My ‘Resident DJ’ is gazing at the old vinyl collection and reminiscing about something or another. ” What’s new pussycat, Pussycat Dolls, Stray Cat Strut, Cat Power, Cat on a hot tin roof” I helpfully suggest; but ‘Nostalgia Freak’ is not impressed, and mutters something about me being deported back to England if I don’t develop some musical respect.
It seems that Cardiff is home to the oldest record shop in the world. It has been 119 years since Henry Spiller began selling shellac phonographic discs from a little shop in the long since disappeared [original] Queen’s Arcade. In true Dr. Who style (a newer Cardiff legend), the shop’s second incarnation from the 1940s coincided with vinyl becoming king; and with a new century seeing the CD struggle against downloads it has more recently moved to its third home in the Morgan Arcade.
Step into this old emporium of the different formats and it still brings back many fond memories as well as great music to all lovers of a good tune. Everyone who knows Spillers Records are likely to have their own definitive year; something about their personal musical era, or the first time they visited the little shop of big expectations. For the ‘Native Old Git’ it seems 1972 was the year… with record player barely a year old, and a few albums bought in a subterranean part of Woolworths on Queen Street, it was time to enter the dark world of the music shop on The Hayes. I am reliably informed that John Kongos became that first purchase, shortly followed by a couple of albums by The Who, and the changing musical directions from Stevie Wonder. Alas, these uplifting reflections are tempered by a flickering thought of the loss of the other album purchased in Spillers that year, but subsequently lost in the intervening years of travelling.
Hmmm… this John Kongos guy looks a bit like a cat, but I am a bit wary of meandering around someone who says He’s gonna step on you again! At least Stevie Wonder knows how to cheer a sun worshipping cat up.
As for The Who, I am left wondering what there is to do in Leeds… apart from leaving their mark on the concrete column. Their songs about Young Man Blues and Teenage Wasteland suggest they should try somewhere else. Cardiff comes to mind…
Back in 1972 vinyl wasn’t ‘cool’, vinyl was ‘everything’. It is hard to believe that this venerable institution was already 78 years old at the time ‘Nostalgia Junior’ was ready to spend the hard earned (by somebody else) pocket money. Then again, apparently not; we are talking about a time when smoking was still a widespread profession rather than the Public Enemy No 1 badge of today, and most places had a darker dingier feel to them… and Spillers on The Hayes was no different. This second incarnation of Henry’s gift had already absorbed 25 years or more of people loitering and browsing with intent; of passionate staff and inquisitive punters engaged in musical inspection and introspection.
Unlike any other music selling joint of the time, this was a place where you could even disappear into a private booth to listen to a few tracks before deciding on what to give the cash up for. That first album personally bought in Spillers was known for its couple of previously released singles, but what of the rest? In the claustrophobic atmosphere of that booth John Kongos sang of nostalgia, and the deal was sealed. This was no place or time for absence of thought and rash musical whims. After all, when you walked out of this place and set off around town, your vinyl album under your arm said something about who you are; it would become part of your teenage peacock-like display. CDs slipped into pockets or bags project nothing, and as for downloads… beam me up Scotty.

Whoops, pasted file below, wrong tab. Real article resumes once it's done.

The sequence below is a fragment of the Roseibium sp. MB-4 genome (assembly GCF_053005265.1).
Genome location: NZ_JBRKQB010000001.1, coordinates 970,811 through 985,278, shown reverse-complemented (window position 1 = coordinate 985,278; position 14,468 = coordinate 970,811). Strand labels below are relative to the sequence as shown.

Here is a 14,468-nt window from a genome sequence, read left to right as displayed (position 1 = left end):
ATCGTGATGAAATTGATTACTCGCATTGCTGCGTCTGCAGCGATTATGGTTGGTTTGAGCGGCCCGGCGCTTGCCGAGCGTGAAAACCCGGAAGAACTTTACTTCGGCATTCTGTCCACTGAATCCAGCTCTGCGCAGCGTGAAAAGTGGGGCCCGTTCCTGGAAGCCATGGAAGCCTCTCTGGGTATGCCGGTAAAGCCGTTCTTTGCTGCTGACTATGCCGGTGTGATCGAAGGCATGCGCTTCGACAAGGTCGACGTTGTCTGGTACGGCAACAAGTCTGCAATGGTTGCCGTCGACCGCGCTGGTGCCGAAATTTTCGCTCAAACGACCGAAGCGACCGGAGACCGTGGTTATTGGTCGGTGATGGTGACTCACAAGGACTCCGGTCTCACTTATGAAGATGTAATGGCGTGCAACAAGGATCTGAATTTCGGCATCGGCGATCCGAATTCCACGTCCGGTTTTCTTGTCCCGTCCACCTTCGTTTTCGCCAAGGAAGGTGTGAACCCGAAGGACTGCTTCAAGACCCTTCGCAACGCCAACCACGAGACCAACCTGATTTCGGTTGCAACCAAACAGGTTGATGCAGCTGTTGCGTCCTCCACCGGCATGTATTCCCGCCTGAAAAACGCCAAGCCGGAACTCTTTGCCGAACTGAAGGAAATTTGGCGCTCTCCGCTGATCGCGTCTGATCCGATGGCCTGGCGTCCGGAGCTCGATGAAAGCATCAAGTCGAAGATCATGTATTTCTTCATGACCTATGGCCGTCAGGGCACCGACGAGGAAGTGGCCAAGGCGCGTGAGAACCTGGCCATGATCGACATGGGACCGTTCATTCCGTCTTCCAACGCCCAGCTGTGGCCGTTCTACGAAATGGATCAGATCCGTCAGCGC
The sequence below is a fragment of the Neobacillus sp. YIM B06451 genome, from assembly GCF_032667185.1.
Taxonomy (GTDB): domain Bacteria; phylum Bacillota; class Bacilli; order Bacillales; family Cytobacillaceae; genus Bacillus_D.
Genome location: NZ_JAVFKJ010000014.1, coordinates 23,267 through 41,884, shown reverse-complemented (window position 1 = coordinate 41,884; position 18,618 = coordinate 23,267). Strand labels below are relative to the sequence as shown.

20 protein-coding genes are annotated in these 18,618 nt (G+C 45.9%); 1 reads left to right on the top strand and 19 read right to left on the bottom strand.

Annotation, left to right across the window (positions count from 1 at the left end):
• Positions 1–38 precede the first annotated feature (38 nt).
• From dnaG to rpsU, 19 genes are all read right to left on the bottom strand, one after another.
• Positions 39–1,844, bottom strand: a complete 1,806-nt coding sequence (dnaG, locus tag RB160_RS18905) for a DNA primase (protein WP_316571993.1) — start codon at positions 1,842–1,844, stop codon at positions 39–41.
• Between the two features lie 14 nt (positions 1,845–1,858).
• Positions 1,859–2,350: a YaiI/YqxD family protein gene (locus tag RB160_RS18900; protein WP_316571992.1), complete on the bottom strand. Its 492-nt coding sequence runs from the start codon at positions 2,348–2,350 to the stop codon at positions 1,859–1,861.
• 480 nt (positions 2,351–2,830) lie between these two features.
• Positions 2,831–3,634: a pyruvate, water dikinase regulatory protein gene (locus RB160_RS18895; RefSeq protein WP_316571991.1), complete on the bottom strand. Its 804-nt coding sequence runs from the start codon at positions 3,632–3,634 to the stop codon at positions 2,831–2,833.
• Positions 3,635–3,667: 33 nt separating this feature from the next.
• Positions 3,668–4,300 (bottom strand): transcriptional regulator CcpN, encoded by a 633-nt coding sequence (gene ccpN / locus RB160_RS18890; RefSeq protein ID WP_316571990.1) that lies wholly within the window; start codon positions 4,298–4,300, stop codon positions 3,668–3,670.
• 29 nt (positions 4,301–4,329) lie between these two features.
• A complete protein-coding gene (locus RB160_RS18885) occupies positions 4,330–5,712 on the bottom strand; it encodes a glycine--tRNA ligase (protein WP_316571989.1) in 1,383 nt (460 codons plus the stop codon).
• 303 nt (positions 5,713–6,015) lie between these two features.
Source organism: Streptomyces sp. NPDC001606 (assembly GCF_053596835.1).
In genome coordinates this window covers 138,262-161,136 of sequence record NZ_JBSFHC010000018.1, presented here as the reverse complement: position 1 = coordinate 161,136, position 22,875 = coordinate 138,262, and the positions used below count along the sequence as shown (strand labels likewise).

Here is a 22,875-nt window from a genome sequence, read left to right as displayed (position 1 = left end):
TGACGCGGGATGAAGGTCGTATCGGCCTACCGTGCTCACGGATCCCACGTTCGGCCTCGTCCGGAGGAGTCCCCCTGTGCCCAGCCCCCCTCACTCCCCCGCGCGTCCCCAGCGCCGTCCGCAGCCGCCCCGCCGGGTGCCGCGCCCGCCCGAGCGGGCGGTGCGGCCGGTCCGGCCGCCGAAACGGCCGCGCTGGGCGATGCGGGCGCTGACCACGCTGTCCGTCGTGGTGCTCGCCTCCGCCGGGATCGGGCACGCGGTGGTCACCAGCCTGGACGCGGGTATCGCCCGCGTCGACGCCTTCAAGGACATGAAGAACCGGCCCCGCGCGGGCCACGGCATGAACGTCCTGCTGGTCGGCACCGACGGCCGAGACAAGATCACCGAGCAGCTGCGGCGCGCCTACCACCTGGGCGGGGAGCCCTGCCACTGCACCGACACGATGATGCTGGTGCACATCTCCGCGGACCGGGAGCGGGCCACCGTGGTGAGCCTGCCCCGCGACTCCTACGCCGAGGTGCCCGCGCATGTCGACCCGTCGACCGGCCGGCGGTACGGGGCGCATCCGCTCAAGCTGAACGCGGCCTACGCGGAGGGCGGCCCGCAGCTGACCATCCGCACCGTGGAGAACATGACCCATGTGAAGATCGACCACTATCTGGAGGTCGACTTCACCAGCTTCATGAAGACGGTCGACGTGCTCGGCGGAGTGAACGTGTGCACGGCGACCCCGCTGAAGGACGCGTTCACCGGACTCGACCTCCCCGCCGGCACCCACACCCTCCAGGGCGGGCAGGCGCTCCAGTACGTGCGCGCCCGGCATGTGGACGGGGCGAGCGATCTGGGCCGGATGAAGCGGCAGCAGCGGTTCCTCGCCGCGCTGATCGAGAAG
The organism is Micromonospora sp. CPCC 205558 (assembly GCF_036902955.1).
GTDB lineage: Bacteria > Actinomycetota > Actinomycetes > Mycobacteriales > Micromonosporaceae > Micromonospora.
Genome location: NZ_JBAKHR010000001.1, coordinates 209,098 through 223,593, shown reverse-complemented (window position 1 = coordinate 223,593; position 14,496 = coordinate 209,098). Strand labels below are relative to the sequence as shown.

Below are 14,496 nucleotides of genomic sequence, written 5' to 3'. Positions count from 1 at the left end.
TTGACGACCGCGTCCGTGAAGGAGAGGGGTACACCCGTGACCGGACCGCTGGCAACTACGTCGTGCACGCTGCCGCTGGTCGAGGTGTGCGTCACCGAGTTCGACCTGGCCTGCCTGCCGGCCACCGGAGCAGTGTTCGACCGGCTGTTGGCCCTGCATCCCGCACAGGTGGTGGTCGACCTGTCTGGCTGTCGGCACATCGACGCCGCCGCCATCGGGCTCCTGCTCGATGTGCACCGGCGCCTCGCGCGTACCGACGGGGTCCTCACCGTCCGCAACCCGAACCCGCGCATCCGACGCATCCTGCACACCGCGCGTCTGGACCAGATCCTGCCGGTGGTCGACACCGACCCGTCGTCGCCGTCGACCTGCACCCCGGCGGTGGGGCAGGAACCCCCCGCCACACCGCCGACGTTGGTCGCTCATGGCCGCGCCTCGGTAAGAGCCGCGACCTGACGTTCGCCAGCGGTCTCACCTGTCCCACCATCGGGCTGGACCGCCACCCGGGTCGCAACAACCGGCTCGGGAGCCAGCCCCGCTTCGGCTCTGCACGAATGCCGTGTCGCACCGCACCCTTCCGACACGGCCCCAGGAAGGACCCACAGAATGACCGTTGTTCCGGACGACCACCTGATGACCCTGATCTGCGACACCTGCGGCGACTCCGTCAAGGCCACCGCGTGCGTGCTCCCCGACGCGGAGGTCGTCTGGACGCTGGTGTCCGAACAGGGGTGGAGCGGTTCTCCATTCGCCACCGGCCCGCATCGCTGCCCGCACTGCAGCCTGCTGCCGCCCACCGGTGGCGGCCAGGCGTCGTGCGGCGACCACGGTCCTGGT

Old & New
It’s another world we live in, compared with 1972, but today Spillers became the ‘Old Git’s’ destination for the first time in 30 years… there was unfinished business, a long lost album to be rediscovered. The shock of the airy brightness soon recedes as the same old Spillers values of love for music becomes clearly evident on the racks and in the banter between staff and visitors. It’s nowhere to be seen in the CD racks on the ground floor; but what’s this new invention… a smaller upstairs room housing the vinyl… could it come to the rescue? Still no sign of the elusive lost album, until without hesitation the welcoming staff immediately offer to order it. With three additional live tracks, my ‘Native Bottler’ throws nostalgia to the wind and orders the remastered CD version, and in a few days I am promised the treat of Santana Abraxas providing the soundtrack to my universe. At least it isn’t the download version, God knows where I would have to plug something in to listen to that!
It seems that The Oldest Record Shop in the World keeps the fire going for those who love their music, but it is more than a collection of hardware, I am reliably informed this place is a purveyor of memories, a definer of ages, a repository of personal histories. I have been Juno, and until we meet again it looks like I am going to be transported back to the early 1970s.